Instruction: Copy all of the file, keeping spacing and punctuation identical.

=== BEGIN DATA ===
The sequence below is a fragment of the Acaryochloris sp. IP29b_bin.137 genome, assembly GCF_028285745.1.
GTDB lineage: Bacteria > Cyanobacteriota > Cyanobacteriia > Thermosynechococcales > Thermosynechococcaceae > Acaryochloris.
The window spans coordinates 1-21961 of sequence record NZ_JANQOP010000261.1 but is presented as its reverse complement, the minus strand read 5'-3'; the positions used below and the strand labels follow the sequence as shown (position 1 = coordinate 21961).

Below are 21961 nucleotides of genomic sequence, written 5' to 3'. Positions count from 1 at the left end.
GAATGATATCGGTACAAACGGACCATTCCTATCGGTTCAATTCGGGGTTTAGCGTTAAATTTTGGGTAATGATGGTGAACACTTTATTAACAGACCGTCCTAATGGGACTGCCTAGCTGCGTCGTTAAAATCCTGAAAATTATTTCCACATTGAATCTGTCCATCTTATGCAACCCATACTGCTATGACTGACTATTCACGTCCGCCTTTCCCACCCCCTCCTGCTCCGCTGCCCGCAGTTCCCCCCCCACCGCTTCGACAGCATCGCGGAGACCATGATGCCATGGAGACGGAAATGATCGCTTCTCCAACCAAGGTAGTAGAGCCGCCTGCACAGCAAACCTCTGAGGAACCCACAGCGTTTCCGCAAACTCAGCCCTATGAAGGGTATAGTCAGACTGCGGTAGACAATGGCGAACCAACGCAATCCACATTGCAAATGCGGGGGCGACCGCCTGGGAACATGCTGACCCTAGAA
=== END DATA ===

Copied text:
The sequence below is a fragment of the Acaryochloris sp. IP29b_bin.137 genome, assembly GCF_028285745.1.
GTDB lineage: Bacteria > Cyanobacteriota > Cyanobacteriia > Thermosynechococcales > Thermosynechococcaceae > Acaryochloris.
The window spans coordinates 1-21961 of sequence record NZ_JANQOP010000261.1 but is presented as its reverse complement, the minus strand read 5'-3'; the positions used below and the strand labels follow the sequence as shown (position 1 = coordinate 21961).

Below are 21961 nucleotides of genomic sequence, written 5' to 3'. Positions count from 1 at the left end.
GAATGATATCGGTACAAACGGACCATTCCTATCGGTTCAATTCGGGGTTTAGCGTTAAATTTTGGGTAATGATGGTGAACACTTTATTAACAGACCGTCCTAATGGGACTGCCTAGCTGCGTCGTTAAAATCCTGAAAATTATTTCCACATTGAATCTGTCCATCTTATGCAACCCATACTGCTATGACTGACTATTCACGTCCGCCTTTCCCACCCCCTCCTGCTCCGCTGCCCGCAGTTCCCCCCCCACCGCTTCGACAGCATCGCGGAGACCATGATGCCATGGAGACGGAAATGATCGCTTCTCCAACCAAGGTAGTAGAGCCGCCTGCACAGCAAACCTCTGAGGAACCCACAGCGTTTCCGCAAACTCAGCCCTATGAAGGGTATAGTCAGACTGCGGTAGACAATGGCGAACCAACGCAATCCACATTGCAAATGCGGGGGCGACCGCCTGGGAACATGCTGACCCTAGAA